It has become an annual tradition. Every year Major League Baseball announces its All-Star Game rosters, and every year there are howls of protest from fans and media. It's like shooting fish in a barrel, really. Well, get out your guns because Phillies manager Charlie Manuel made some curious choices for the National League, which at this point might as well just concede the game -- again.

Cincinnati first baseman Joey Votto leads the NL in OPS at .984. Oh, you hate new-age stats? You only look at RBI and home runs and call it a day? Get over it. That combination of slugging percentage and on-base percentage is a simple way to see exactly how much total offense a player produces. Votto was ahead of everyone -- even Albert Pujols in that category -- entering play on Monday.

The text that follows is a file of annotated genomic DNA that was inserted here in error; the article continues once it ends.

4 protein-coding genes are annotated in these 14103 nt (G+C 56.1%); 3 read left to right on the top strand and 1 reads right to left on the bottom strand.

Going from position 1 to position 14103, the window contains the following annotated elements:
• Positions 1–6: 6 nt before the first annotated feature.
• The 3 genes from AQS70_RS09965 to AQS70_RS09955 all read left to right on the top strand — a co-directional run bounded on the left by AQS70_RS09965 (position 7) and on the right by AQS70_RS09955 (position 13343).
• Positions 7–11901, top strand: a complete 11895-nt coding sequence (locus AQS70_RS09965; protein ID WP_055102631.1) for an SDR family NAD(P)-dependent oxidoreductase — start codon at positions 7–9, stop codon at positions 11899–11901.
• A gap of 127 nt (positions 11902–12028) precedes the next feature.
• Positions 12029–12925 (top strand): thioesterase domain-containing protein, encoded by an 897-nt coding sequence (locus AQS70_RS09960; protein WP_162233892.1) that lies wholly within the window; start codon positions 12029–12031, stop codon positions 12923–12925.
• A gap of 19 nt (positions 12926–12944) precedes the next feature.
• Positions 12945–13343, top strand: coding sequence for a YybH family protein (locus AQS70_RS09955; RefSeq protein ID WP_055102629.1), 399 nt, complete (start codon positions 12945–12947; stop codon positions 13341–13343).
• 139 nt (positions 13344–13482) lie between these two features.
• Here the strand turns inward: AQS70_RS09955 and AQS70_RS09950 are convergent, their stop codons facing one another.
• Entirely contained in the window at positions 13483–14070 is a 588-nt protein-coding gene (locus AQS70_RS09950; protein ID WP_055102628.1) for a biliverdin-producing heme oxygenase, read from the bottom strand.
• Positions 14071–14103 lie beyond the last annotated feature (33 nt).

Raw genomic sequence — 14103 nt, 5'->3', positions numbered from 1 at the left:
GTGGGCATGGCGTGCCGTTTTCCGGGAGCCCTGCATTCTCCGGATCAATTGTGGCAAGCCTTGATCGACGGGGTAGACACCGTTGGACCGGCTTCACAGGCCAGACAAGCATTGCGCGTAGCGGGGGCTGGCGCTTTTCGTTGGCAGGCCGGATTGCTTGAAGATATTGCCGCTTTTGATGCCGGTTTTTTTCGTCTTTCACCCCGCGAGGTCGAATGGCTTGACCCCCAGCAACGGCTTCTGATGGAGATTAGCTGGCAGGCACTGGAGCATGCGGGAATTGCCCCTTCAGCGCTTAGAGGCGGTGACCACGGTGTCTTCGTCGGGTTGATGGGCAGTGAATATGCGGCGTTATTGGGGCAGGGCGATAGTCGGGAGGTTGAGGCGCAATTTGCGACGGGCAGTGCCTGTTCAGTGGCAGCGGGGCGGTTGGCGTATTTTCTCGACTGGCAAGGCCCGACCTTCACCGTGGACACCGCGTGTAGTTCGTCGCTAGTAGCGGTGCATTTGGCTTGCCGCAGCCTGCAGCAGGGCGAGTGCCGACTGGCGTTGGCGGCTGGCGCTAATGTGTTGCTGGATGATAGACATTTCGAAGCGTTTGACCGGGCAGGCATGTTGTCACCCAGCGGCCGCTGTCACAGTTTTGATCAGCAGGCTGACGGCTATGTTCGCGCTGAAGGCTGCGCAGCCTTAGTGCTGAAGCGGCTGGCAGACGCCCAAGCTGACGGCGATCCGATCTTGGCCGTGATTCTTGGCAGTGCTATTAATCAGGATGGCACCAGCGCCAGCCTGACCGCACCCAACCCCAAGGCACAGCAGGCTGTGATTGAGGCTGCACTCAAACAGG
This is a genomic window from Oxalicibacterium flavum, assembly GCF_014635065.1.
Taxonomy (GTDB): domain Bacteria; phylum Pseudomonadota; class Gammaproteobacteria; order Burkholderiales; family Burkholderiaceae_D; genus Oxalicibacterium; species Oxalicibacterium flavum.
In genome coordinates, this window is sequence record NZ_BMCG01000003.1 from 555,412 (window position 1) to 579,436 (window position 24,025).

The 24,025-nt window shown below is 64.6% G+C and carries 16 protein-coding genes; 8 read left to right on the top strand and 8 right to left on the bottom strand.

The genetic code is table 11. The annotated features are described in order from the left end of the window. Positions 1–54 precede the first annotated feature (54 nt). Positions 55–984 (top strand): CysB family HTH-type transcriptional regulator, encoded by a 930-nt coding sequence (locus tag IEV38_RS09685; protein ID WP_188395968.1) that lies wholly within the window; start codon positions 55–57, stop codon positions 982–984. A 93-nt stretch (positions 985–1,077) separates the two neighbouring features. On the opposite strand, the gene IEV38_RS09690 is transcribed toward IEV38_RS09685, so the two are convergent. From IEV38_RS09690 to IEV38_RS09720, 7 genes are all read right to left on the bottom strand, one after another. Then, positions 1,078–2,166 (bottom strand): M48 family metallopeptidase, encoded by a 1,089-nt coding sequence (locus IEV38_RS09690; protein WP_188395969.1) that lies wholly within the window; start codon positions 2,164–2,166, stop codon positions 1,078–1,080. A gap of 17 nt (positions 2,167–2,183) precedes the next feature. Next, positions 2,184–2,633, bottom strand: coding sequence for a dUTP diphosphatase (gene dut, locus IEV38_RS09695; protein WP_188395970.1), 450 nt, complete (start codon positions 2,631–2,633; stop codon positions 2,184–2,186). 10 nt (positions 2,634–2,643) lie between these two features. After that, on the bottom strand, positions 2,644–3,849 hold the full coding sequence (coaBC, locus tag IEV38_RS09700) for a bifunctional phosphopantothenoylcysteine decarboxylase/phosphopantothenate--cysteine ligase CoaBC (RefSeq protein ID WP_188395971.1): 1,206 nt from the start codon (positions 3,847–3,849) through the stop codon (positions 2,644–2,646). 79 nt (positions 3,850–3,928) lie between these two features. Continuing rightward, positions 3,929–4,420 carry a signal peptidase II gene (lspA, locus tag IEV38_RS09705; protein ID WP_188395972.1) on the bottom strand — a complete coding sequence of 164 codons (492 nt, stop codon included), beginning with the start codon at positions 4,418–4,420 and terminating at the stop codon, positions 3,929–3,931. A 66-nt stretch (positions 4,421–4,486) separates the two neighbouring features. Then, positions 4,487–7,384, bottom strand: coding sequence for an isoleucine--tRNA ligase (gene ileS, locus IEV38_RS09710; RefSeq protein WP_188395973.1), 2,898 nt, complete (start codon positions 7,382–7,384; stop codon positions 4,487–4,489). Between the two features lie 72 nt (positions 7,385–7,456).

Votto also has 19 home runs and 57 RBI, so even old-schoolers like Manuel should know better. He deserves an All-Star spot. Hopefully the fans will come through for Votto, one of five finalists who could be voted into the game this week.

That was an absurd move by Manuel. But not putting the Mets' Mike Pelfry or the Dodgers' Clayton Kershaw on the team is also dumfounding. When you're 10-2 with a 2.93 ERA like Pelfry is, you deserve a spot. Kershaw is 8-4 with a 3.02 ERA. There's no reason to have a reliever like Arthur Rhodes on the team instead of those guys. No one watches the All-Star Game for matchups. Just put the best starters in the game. Hardly anyone pitches more than one inning anyway. Plus, if Votto was on the team you'd still have three Reds and could just ditch Rhodes, who has pitched all of 33 innings in 2010. Most starters can hit that total in a month.

In the end, fans are going to botch picks -- Yadier Molina? Really? -- but they deserve to see the players they want to see. It's the manager's job to fix any wrongs. Manuel apparently didn't get that memo.